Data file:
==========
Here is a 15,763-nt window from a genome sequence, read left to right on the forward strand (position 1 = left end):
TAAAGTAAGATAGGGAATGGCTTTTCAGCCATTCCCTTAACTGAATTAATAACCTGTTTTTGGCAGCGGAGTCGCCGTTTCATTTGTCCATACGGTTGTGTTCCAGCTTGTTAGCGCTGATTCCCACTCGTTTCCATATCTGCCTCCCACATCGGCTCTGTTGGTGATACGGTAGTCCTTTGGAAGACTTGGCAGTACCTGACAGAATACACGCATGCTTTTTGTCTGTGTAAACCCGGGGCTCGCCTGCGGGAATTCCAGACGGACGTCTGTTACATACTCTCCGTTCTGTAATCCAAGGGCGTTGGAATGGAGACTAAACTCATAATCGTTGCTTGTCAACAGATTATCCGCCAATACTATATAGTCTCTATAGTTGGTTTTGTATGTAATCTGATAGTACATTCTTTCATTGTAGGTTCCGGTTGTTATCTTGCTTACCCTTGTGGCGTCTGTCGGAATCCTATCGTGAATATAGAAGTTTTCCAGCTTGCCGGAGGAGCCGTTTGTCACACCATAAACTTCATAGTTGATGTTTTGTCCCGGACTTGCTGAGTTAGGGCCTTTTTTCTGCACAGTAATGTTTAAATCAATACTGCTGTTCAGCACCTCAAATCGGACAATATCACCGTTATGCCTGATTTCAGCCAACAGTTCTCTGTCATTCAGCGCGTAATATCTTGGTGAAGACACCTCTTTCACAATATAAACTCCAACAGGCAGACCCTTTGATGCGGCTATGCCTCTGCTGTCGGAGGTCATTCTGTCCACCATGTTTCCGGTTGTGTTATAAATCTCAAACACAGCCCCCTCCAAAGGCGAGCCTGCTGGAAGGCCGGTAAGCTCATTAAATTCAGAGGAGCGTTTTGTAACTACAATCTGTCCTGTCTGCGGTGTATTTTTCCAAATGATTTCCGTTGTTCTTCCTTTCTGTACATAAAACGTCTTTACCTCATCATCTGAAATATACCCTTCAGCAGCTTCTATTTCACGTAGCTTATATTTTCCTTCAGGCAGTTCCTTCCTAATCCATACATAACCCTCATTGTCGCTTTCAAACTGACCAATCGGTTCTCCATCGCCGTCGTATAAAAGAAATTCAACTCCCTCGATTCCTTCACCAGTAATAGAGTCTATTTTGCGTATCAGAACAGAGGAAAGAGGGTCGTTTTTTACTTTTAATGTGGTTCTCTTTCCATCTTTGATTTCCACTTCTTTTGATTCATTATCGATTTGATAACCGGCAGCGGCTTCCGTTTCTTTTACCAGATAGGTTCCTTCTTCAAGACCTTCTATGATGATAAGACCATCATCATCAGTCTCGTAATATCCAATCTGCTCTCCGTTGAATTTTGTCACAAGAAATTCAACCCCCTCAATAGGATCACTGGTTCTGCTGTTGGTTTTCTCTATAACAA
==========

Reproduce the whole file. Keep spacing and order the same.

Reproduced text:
Here is a 15,763-nt window from a genome sequence, read left to right on the forward strand (position 1 = left end):
TAAAGTAAGATAGGGAATGGCTTTTCAGCCATTCCCTTAACTGAATTAATAACCTGTTTTTGGCAGCGGAGTCGCCGTTTCATTTGTCCATACGGTTGTGTTCCAGCTTGTTAGCGCTGATTCCCACTCGTTTCCATATCTGCCTCCCACATCGGCTCTGTTGGTGATACGGTAGTCCTTTGGAAGACTTGGCAGTACCTGACAGAATACACGCATGCTTTTTGTCTGTGTAAACCCGGGGCTCGCCTGCGGGAATTCCAGACGGACGTCTGTTACATACTCTCCGTTCTGTAATCCAAGGGCGTTGGAATGGAGACTAAACTCATAATCGTTGCTTGTCAACAGATTATCCGCCAATACTATATAGTCTCTATAGTTGGTTTTGTATGTAATCTGATAGTACATTCTTTCATTGTAGGTTCCGGTTGTTATCTTGCTTACCCTTGTGGCGTCTGTCGGAATCCTATCGTGAATATAGAAGTTTTCCAGCTTGCCGGAGGAGCCGTTTGTCACACCATAAACTTCATAGTTGATGTTTTGTCCCGGACTTGCTGAGTTAGGGCCTTTTTTCTGCACAGTAATGTTTAAATCAATACTGCTGTTCAGCACCTCAAATCGGACAATATCACCGTTATGCCTGATTTCAGCCAACAGTTCTCTGTCATTCAGCGCGTAATATCTTGGTGAAGACACCTCTTTCACAATATAAACTCCAACAGGCAGACCCTTTGATGCGGCTATGCCTCTGCTGTCGGAGGTCATTCTGTCCACCATGTTTCCGGTTGTGTTATAAATCTCAAACACAGCCCCCTCCAAAGGCGAGCCTGCTGGAAGGCCGGTAAGCTCATTAAATTCAGAGGAGCGTTTTGTAACTACAATCTGTCCTGTCTGCGGTGTATTTTTCCAAATGATTTCCGTTGTTCTTCCTTTCTGTACATAAAACGTCTTTACCTCATCATCTGAAATATACCCTTCAGCAGCTTCTATTTCACGTAGCTTATATTTTCCTTCAGGCAGTTCCTTCCTAATCCATACATAACCCTCATTGTCGCTTTCAAACTGACCAATCGGTTCTCCATCGCCGTCGTATAAAAGAAATTCAACTCCCTCGATTCCTTCACCAGTAATAGAGTCTATTTTGCGTATCAGAACAGAGGAAAGAGGGTCGTTTTTTACTTTTAATGTGGTTCTCTTTCCATCTTTGATTTCCACTTCTTTTGATTCATTATCGATTTGATAACCGGCAGCGGCTTCCGTTTCTTTTACCAGATAGGTTCCTTCTTCAAGACCTTCTATGATGATAAGACCATCATCATCAGTCTCGTAATATCCAATCTGCTCTCCGTTGAATTTTGTCACAAGAAATTCAACCCCCTCAATAGGATCACTGGTTCTGCTGTTGGTTTTCTCTATAACAA